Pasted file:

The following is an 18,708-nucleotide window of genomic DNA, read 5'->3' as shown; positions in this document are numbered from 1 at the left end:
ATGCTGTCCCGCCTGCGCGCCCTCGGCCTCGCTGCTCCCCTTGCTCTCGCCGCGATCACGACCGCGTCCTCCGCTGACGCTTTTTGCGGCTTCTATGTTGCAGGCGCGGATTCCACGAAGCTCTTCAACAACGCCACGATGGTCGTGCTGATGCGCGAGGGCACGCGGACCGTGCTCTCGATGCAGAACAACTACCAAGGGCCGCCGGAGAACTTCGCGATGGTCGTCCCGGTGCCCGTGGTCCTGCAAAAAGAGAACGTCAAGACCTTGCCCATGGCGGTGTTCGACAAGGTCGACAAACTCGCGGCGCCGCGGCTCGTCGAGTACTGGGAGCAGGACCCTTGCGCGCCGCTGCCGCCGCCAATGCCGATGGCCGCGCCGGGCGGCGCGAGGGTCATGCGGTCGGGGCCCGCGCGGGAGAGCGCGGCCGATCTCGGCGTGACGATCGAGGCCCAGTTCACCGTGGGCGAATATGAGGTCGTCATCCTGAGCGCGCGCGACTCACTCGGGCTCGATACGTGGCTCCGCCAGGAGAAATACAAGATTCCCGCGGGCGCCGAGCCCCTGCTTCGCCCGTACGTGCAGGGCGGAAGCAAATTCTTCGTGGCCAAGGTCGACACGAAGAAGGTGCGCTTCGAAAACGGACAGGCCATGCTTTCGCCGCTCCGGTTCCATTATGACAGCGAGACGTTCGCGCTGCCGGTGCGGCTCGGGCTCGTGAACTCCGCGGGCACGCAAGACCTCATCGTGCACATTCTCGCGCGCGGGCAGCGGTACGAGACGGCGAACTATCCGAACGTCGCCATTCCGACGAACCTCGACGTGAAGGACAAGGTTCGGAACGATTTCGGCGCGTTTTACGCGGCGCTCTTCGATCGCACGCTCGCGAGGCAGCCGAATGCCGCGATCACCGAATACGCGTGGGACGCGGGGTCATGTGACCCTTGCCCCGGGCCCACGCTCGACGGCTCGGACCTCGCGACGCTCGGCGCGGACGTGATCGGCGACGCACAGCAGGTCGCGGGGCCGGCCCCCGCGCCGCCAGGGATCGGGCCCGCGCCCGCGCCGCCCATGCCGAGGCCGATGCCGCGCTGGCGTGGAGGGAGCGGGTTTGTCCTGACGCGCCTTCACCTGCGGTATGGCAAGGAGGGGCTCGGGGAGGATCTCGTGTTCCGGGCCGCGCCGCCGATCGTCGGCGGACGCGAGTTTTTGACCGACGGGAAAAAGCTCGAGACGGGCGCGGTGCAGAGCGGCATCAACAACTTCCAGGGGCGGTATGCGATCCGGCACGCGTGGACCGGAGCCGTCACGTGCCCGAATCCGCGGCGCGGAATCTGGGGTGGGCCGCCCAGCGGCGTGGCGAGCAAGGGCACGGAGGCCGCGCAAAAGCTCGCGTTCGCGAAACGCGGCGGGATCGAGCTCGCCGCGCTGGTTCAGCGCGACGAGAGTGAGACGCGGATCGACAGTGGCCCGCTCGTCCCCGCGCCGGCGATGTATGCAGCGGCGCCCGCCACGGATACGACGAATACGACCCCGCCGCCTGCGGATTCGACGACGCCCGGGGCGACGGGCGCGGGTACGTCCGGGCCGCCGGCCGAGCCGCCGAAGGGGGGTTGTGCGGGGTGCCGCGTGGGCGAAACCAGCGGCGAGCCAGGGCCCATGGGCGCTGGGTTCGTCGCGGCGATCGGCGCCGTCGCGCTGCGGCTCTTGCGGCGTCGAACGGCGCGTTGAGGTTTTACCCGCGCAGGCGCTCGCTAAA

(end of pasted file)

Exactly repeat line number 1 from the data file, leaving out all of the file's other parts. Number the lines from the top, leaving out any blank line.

The following is an 18,708-nucleotide window of genomic DNA, read 5'->3' as shown; positions in this document are numbered from 1 at the left end: